The Board of Trustees of Ruby Valley Medical Center is pleased to welcome Landon Dybdal to the position of Chief Executive Officer. Mr. Dybdal succeeds John Semingson in the CEO position and was the Chief Executive Officer of the Garfield County Health Center prior to coming to Ruby Valley Medical Center.
“After 12 years successfully working with John on substantial improvements to our local healthcare services, the Board was looking for someone of John’s caliber for this position. We feel that Landon has the leadership potential to continue John’s efforts in providing exceptional healthcare for the residents of the Ruby Valley,” said Board of Trustees President, Ken Walsh. “Landon has a solid background from a rural, critical access hospital and he’s a good fit for our community and medical center.”
Since 2007, the Ruby Valley Medical Center has been led by CEO John Semingson. During his tenure, Semingson navigated the formidable process of upgrading the Ruby Valley Hospital's facilities to meet the demands of 21st century healthcare technology and regulations. When initial plans to remodel the old Ruby Valley Hospital building were discarded due to the high financial and patient service costs, he negotiated the design, construction and financing of the new Ruby Valley Medical Center which opened in August, 2018. After Semingson assists in Dybdal with the transition to the CEO position, he will be retiring to spend more time with his wife, Jo, and golden retrievers, Ruby and Ruger, in Helena.
Landon Dybdal earned his Bachelor of Science degree in Health Services Administration from Minnesota State University in Moorhead and his Masters of Health Administration from Saint Louis University in St. Louis, Missouri. “I always knew I wanted to work in healthcare,” said Dybdal. In high school, he explored some options such as chiropractics, physical therapy and pharmacy but wasn’t sure these were the best personal career choices. After receiving an invitation to play football at Minnesota State, he was intrigued by the school’s Health Services Administration program. “I took a few classes my freshman year and found I liked the field a lot!” said Dybdal. “It’s not the front line of healthcare, like a doctor. Still, this is a field where I can help people. That’s why I wanted to be in healthcare.”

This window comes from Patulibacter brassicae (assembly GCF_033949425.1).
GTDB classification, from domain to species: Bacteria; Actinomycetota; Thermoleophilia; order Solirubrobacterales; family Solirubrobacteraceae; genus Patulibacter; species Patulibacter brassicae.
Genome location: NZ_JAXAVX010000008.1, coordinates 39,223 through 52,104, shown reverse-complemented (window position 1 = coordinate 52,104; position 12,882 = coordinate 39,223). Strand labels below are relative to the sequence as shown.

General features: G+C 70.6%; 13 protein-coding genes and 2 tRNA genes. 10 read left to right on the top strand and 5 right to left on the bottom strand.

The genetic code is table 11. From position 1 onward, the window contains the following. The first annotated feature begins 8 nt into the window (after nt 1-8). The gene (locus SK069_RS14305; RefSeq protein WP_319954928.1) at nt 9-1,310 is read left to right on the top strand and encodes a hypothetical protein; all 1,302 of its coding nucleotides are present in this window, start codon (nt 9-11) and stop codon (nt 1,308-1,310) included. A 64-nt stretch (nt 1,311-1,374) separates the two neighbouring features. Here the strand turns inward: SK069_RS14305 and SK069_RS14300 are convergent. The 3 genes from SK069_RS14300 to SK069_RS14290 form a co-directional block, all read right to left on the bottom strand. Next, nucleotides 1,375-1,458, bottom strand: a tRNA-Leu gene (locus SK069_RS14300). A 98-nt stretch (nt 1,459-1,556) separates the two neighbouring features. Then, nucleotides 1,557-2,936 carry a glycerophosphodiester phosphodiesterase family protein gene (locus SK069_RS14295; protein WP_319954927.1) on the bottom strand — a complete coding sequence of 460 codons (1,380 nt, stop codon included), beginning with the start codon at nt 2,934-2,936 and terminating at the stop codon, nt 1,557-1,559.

Coming from the Garfield Health Care Center in Jordan, Montana, Dybdal is especially aware of the challenges facing rural, critical access hospitals. “You don’t have the volumes of patients as they have in Bozeman or Billings. Providing healthcare services in low population areas brings an extra layer of complexity, especially in a place like Jordan. You have to be creative in order to make everything work financially and administratively,” said Dybdal. Critical access hospitals depend heavily on financial resources from Medicare and Medicaid where changes are ongoing at the federal level. “The healthcare industry is very heavily regulated. By far, the most difficult piece of healthcare administration is keeping up with the constantly changing regulations.”
Although Garfield Health Care Center and Ruby Valley Medical Center both operate in rural communities, Dybdal finds significant differences between the facilities. “The two facilities are very different in all aspects other than both being rural, critical access hospitals. The main focus at Garfield County was long-term care and RVMC’s care is focused on the emergency services, clinics, transitional care and short-term in-patient care,” said Dybdal. He is very pleased with the change from rolling prairie and the “breaks” to Sheridan’s majestic mountains.
As an avid hunter, Dybdal is looking forward to exploring the hunting opportunities of the Ruby Valley. “I shot my first pronghorn in Jordan last year. I like elk hunting, deer hunting, coyote hunting in the winter, turkey hunting in the spring and I guess I’ll be shooting gophers in the summer,” said Dybdal. He admits that he doesn’t mind fishing but has no experience with fly fishing and looks forward to learning th